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This is probably gonna set off a fire storm of advise from owners who only feed speciality food to the p'lets but you know there are alot of healthy birds that are feed bird seed from the chain stores. Wouldn't you agree that if basic common sense is used , fresh seed, fresh water and vegetables or fruit that an owner could expect a healthy bird even without access to speciality seed? Human beings should also strive for optimum health also but some folks eat fast food( and live to tell it) . Alot of new p'let owners have been checking in on this site. Sometimes not everyone has the access or the ability to purchase the most premium seed. Basic advise of clean and fresh would probably be good don't you think? I have had my p'let for 5 almost 6 years, she's healthy with an attitude and she gets her seed from Wallyworld(Walmart);)
 

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I agree that seed should not take up a big part of a diet. I feed my parrotlets tropican lifetime granules (pellet) and they love them. I rarely feed seed.

Think of it this way, even tho those ppl eat fast food and live to tell, how healthy are they really? Most are obese, and have many health problems. Same thing goes for birds on seed diets (I'm talking all seed or mainly seed). On another forum I frequent one person had a bird that died that they had rescued, this bird was on a seed diet it's whole life and died from it. It's organs were so fatty and enlarged, it's was really gross.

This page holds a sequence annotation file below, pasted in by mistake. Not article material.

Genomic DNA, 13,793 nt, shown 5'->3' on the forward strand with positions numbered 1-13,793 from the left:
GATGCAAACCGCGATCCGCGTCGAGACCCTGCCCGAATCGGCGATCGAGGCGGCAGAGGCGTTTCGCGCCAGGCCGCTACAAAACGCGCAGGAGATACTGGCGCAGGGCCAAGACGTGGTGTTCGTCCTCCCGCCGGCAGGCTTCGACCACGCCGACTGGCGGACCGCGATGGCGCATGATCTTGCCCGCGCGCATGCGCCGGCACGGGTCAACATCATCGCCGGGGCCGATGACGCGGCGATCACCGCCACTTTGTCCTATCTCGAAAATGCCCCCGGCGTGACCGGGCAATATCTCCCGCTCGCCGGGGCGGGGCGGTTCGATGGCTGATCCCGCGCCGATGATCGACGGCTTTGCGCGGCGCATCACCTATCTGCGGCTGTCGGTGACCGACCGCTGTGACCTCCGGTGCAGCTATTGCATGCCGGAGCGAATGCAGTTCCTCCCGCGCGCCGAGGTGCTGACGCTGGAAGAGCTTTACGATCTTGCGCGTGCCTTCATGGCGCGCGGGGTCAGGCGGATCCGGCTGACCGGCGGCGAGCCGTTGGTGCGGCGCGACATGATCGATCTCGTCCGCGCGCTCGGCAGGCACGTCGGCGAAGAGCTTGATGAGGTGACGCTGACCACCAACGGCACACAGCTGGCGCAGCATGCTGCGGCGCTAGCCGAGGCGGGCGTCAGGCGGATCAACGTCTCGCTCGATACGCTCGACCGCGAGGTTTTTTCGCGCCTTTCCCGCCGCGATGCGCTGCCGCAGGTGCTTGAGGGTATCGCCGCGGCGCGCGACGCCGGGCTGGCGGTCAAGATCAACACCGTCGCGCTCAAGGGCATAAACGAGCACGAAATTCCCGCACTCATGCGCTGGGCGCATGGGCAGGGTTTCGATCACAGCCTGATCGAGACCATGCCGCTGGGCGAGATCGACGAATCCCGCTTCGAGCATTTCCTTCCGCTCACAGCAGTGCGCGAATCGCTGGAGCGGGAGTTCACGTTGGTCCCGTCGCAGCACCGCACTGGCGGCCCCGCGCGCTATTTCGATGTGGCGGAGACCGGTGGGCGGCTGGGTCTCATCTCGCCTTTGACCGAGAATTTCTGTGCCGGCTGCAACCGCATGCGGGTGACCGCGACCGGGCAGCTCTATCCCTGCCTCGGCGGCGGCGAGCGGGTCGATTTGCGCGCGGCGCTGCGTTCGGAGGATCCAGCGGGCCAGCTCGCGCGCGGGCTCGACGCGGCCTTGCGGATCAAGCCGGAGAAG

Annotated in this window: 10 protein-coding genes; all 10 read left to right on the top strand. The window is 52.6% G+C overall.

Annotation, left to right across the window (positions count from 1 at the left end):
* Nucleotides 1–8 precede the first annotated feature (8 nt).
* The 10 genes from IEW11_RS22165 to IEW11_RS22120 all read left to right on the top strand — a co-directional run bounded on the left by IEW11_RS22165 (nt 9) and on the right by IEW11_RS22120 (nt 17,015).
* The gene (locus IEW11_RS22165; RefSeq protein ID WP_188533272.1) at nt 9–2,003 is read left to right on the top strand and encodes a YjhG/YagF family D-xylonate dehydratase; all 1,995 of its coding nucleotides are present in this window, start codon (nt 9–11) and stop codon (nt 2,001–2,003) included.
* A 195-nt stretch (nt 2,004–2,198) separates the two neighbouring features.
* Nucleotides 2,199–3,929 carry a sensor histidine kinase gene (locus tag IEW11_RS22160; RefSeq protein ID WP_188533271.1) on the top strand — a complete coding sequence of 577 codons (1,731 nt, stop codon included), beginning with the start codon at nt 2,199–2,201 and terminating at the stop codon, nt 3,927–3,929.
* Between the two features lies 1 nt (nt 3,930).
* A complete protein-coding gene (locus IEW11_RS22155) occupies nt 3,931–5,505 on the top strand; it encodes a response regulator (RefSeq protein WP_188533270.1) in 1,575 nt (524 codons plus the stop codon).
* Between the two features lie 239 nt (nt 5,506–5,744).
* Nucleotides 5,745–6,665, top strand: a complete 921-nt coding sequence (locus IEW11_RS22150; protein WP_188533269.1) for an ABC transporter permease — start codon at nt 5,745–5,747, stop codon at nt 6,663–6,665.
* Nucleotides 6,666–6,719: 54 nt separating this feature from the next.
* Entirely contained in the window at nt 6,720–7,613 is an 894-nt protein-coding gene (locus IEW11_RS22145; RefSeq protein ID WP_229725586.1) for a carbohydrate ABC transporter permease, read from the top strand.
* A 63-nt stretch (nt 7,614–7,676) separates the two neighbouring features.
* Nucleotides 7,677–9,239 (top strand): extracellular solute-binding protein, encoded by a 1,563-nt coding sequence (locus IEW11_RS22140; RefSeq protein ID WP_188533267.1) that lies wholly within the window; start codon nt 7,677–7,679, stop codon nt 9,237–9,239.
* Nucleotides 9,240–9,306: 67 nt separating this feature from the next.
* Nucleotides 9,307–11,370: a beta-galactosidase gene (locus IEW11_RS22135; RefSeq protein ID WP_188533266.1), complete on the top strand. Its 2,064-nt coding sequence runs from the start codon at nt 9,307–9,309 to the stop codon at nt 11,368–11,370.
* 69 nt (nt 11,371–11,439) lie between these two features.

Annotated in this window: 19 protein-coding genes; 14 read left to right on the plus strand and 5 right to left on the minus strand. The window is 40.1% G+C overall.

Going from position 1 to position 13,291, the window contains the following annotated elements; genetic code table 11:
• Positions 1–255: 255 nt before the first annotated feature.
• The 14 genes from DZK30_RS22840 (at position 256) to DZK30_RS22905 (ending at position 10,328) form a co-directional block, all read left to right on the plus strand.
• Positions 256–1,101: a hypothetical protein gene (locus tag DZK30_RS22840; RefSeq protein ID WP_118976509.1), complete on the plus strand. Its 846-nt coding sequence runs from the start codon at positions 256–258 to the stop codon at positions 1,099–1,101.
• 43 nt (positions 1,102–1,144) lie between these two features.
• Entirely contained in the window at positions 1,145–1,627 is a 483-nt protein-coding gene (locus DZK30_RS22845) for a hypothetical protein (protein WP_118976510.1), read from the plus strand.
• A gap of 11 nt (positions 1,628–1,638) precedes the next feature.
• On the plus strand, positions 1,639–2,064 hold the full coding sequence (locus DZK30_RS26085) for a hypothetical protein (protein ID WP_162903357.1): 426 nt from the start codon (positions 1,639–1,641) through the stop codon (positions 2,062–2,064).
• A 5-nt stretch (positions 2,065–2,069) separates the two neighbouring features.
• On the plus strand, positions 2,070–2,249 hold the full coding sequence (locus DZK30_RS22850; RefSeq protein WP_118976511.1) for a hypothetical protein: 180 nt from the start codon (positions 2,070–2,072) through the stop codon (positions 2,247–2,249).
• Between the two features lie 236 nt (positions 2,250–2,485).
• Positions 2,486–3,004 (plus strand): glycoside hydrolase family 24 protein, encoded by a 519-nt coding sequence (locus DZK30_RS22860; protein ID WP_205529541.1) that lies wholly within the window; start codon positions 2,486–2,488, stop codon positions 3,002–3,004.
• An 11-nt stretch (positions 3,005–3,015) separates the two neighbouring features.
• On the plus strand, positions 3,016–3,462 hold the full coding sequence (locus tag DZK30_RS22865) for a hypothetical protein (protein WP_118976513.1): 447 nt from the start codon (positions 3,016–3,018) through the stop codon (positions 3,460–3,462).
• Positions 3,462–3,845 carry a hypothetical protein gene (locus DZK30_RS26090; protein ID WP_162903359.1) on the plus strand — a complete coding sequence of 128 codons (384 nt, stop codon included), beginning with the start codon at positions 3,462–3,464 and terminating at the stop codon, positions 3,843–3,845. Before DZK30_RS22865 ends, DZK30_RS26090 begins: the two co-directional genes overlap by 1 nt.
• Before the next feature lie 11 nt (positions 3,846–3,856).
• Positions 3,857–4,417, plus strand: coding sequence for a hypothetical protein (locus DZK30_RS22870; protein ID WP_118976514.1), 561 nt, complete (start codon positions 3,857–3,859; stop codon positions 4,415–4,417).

I personally don't buy from anywhere like walmart or grocery stores because the quality of food they get in is very very poor. If you look at the ingredients the cheapest ones are in the most abundance and that is not good. I think it should be what's best for the bird, not what's best for the wallet. Just my opinion tho of course! :)
 

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I decided to do a combination of seeds and pellets. I mix TROPICAN lifetime granules (pellets) with TROPIMIX cockatiel and lovebird mix (part pellet, part dried fruit/veg, some seed), along with a little bit of an ultra-blend gourmet cockatiel seed mix. On top of that i sprinkle a little bit of that dried egg stuff. I give her some gritt once a week sprinkled on her food. Then she also gets a variety of frut and/or veggies every day. millet is a training treat only :)

the reason i have decided to not go 100% pellet is because of some reading I did a while back before i bought kiwi... some research has shown that some mutation type birds have difficulty digesting the protein in pelleted feeds.. has something to do with processing, or they are missing some digestive enzyme... and the recomendation from this research was to not feed 100% pellets. It can apparently cause some health problems. Unfortunately I cant remember the paper I read this in, but I'm sure you could do a google search for it. You can take that with a grain of salt, Im not sure EXACTLY how much research has been behind that... but I found it interesting regardless. Those of you who have colour mutation parrotlets might be interested in that.

now kiwi is not a colour mutation bird, but i figured the more variety of food she gets, the better she will be. I am working on my phd in animal nutrition, and although I have never studied avian nutrition (I am a dairy nutritionist LOL), i do know that pelleted diets are only as good as the research into the nutritional requirements behind the product. and most pets have had very little research done on them (even dogs and cats) because it is not as lucrative as doing research on requirements of production animals (cows, chickens, pigs) (where the money is). Im sure we know very little about parrotlet nutrition. so even though a pellet might be a good way to get uniform nutrition into a bird without excessive fat, it may still not be perfectly balanced for a parrotlet.